GRUBBE, Ruth Isabel Born June 12, 1924 in Maple, Ontario to the late Roland and Ella May Keffer, passed away peacefully on July 18, 2012 at Southlake Regional Health Centre, Newmarket in her 89th year. Ruth, beloved wife of the late Charlie. Loving mother of Brian Charles and his partner Josie Paul, and Ellen Jean and her husband Scott Homes. Cherished Nanna of Rebecca "Becky" Jean and her husband Craig Eveson, Katie Ellen and Daniel Scott. Loving Great-Nanna of her sweetheart Charlie. Dear sister of Jean Bryson, Mary Orr, and Reta Moore. She will be sadly missed my many nieces, nephews, relatives and friends. Ruth devoted her life to her family and working alongside Charlie farming the land that they loved so much. She was a true Christian lady who loved her church. Friends will be received at the Thompson Funeral Home, 530 Industrial Parkway South (north east corner of Yonge St. & Industrial Pkwy. S.), Aurora, on Sunday, July 22 from 2-4 & 6-8 p.m. A private family burial will take place at King City Cemetery prior to a memorial service at York Pines United Church, 3150 Lloydtown/Aurora Rd., Kettleby, on Monday, July 23 at 11 a.m. Reception to follow. In Ruth's memory, donations to the Heart & Stroke Foundation would be appreciated. Online condolences at www.thompsonfh-aurora.com
Di VENERE, Gina (nee Rendimonti) Peacefully at Southlake Regional Health Centre on July 18, 2012 at age 80. Beloved wife of the late Sabino. Loving mother of Mariella, and Dee Hughes (Bob Doering). Cherished Nona of Samantha and Elizabeth Hughes, and step-grandmother of Shaun and Chris Doering. Lovingly remembered by her siblings and their families both in Canada and Italy. Visitation will be held at Thompson Funeral Home, 530 Industrial Parkway South (north east corner of Yonge St. & Industrial Pkwy. S.), Aurora, on Monday, July 23rd from 2-4 & 6-8 p.m. Funeral Mass at Our Lady of Grace Church, 15347 Yonge St. (north of Wellington St.), Aurora, on Tuesday, July 24th at 10 a.m. Interment of cremated remains at Holy Cross Cemetery. In lieu of flowers, donations to the Children's Wish Foundation would be appreciated. Online condolences at www.thompsonfh-aurora.com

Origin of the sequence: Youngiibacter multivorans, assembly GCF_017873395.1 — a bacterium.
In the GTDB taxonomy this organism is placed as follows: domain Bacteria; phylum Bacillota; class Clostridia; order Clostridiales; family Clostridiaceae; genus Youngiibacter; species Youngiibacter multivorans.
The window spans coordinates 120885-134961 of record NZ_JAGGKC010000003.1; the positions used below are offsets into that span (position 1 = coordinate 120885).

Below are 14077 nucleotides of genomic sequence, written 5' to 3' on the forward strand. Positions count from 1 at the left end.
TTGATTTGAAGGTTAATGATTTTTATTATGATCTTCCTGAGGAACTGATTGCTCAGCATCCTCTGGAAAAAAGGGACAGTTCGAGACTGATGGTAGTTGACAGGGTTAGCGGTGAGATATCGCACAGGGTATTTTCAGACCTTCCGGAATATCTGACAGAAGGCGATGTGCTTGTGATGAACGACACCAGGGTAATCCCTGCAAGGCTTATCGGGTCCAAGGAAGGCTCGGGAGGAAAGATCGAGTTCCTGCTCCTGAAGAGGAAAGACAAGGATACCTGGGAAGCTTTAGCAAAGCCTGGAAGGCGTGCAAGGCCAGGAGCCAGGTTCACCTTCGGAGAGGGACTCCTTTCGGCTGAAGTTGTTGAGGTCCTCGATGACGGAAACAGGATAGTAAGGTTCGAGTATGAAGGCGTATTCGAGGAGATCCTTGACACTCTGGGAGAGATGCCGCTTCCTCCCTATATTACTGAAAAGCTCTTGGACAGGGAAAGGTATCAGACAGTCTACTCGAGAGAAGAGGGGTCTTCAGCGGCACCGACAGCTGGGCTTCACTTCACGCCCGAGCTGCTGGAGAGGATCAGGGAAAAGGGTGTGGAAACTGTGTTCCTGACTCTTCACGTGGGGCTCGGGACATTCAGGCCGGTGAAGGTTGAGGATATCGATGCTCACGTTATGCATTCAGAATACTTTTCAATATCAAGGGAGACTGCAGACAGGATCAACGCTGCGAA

BROOK, Norma Elizabeth Peacefully on July 12, 2012 at Southlake Regional Health Centre at the age of 80. Beloved wife of the late Robert. Dear mother of Judy Doyon, grandmother of Michael Doyon (Ashley), and greatgrandmother of Michael Jr. Lovingly remembered by sister Phyllis Cowie, niece Sandy Cowie, and nephew Chuck Cowie Jr. A special thank you to the staff at Southlake Regional Health Centre for their excellent care. Visitation and services have been held. Online condolences at www.thompsonfh-aurora.com
QUALITY WORK low prices. Bathrooms, basements, plumbing, ceramics, drywall, taping, painting. Seniors discount. Aldo 416-721-6947
KIRKEY, Robert C. Peacefully at Southlake Regional Health Centre, Newmarket on Friday, July 20, 2012 in his 70th year. Bob, beloved husband of Liz. Loving father of Pat, Lori, Kerry, Lianne, Colin (Kathleen), Ann, and Kristen. Dear grandfather of 8. Beloved son of Audrey and the late Hamilton Kirkey. Also survived by his brother Gerald, and uncle Bruce McCormick. Friends may call at the Thompson Funeral Home, 530 Industrial Parkway South, Aurora (905-727-5421) on Tuesday, July 24 from 1 p.m. until the service at 2 p.m. Interment Aurora Cemetery. On-line condolences may be made at www.thompsonfh-aurora.com.